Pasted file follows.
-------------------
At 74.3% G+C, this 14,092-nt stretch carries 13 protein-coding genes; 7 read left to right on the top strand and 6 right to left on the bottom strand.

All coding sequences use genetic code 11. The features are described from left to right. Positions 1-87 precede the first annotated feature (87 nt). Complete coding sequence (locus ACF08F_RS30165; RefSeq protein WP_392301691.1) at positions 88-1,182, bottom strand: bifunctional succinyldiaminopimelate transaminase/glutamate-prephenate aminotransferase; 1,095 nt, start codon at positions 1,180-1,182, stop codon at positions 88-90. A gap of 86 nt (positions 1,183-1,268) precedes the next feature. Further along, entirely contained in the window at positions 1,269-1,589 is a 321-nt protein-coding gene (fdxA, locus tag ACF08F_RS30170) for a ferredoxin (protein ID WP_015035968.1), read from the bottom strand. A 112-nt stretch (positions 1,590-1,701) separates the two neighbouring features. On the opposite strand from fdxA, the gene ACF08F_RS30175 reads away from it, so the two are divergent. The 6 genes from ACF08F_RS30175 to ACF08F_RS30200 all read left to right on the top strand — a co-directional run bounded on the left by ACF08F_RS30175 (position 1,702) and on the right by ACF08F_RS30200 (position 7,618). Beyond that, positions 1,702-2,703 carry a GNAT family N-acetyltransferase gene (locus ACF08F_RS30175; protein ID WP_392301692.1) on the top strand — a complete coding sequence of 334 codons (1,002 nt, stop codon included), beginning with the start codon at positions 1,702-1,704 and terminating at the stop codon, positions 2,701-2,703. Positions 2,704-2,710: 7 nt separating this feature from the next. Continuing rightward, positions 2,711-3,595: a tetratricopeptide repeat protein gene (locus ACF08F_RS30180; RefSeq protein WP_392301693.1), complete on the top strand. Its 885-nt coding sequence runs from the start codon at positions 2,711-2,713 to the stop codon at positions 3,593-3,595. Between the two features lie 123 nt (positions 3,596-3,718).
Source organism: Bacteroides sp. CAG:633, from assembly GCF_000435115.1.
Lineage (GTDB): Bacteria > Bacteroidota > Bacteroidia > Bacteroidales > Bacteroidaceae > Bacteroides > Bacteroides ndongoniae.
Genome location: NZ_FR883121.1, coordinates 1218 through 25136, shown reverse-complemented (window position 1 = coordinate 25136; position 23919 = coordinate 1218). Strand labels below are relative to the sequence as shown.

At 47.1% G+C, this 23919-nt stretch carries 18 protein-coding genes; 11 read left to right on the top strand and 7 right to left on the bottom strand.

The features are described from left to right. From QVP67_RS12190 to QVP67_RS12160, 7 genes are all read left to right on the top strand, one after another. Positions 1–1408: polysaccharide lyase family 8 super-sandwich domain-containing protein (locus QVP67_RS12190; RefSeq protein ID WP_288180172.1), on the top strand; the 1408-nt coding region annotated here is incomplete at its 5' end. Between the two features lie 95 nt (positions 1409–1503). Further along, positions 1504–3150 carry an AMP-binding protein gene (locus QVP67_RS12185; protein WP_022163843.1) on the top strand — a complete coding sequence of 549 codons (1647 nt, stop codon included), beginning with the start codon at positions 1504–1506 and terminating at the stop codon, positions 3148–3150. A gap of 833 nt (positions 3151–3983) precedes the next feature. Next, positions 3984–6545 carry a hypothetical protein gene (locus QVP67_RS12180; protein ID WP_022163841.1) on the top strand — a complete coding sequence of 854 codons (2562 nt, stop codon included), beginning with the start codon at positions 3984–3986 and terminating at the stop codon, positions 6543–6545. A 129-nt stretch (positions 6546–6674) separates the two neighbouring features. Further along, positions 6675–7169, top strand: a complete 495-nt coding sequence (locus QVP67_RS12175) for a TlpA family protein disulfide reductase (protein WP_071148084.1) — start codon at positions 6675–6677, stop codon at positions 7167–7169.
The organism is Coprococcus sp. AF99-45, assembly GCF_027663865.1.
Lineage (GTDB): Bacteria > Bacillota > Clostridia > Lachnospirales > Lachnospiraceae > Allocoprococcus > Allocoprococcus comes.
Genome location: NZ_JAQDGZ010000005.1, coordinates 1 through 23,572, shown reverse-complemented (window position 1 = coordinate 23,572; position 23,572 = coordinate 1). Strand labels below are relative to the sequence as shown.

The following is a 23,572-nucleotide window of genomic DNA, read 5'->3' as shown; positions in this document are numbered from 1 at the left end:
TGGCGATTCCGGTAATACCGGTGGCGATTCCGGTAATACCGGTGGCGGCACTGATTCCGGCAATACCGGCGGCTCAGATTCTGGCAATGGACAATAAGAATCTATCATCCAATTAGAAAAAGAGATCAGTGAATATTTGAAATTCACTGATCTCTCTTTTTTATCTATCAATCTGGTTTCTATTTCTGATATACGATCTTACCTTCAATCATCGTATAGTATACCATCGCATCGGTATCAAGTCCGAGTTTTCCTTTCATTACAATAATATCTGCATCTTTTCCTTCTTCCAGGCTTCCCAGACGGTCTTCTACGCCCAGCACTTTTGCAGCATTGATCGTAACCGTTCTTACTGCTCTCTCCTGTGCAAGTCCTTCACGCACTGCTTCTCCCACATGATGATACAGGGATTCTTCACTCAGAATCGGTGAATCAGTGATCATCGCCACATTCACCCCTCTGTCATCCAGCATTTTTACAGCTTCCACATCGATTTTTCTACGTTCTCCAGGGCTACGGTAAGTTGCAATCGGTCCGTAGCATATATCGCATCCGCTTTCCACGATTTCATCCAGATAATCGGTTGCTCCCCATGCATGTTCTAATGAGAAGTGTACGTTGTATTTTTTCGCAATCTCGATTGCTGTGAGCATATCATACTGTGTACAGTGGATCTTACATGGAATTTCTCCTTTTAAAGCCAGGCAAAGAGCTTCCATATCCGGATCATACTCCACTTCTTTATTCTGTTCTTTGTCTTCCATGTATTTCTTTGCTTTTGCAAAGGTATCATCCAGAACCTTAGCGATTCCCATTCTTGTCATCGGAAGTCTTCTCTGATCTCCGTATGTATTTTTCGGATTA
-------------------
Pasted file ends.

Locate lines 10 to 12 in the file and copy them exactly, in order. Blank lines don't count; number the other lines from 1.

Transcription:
Genome location: NZ_JAQDGZ010000005.1, coordinates 1 through 23,572, shown reverse-complemented (window position 1 = coordinate 23,572; position 23,572 = coordinate 1). Strand labels below are relative to the sequence as shown.

The following is a 23,572-nucleotide window of genomic DNA, read 5'->3' as shown; positions in this document are numbered from 1 at the left end:
TGGCGATTCCGGTAATACCGGTGGCGATTCCGGTAATACCGGTGGCGGCACTGATTCCGGCAATACCGGCGGCTCAGATTCTGGCAATGGACAATAAGAATCTATCATCCAATTAGAAAAAGAGATCAGTGAATATTTGAAATTCACTGATCTCTCTTTTTTATCTATCAATCTGGTTTCTATTTCTGATATACGATCTTACCTTCAATCATCGTATAGTATACCATCGCATCGGTATCAAGTCCGAGTTTTCCTTTCATTACAATAATATCTGCATCTTTTCCTTCTTCCAGGCTTCCCAGACGGTCTTCTACGCCCAGCACTTTTGCAGCATTGATCGTAACCGTTCTTACTGCTCTCTCCTGTGCAAGTCCTTCACGCACTGCTTCTCCCACATGATGATACAGGGATTCTTCACTCAGAATCGGTGAATCAGTGATCATCGCCACATTCACCCCTCTGTCATCCAGCATTTTTACAGCTTCCACATCGATTTTTCTACGTTCTCCAGGGCTACGGTAAGTTGCAATCGGTCCGTAGCATATATCGCATCCGCTTTCCACGATTTCATCCAGATAATCGGTTGCTCCCCATGCATGTTCTAATGAGAAGTGTACGTTGTATTTTTTCGCAATCTCGATTGCTGTGAGCATATCATACTGTGTACAGTGGATCTTACATGGAATTTCTCCTTTTAAAGCCAGGCAAAGAGCTTCCATATCCGGATCATACTCCACTTCTTTATTCTGTTCTTTGTCTTCCATGTATTTCTTTGCTTTTGCAAAGGTATCATCCAGAACCTTAGCGATTCCCATTCTTGTCATCGGAAGTCTTCTCTGATCTCCGTATGTATTTTTCGGATTA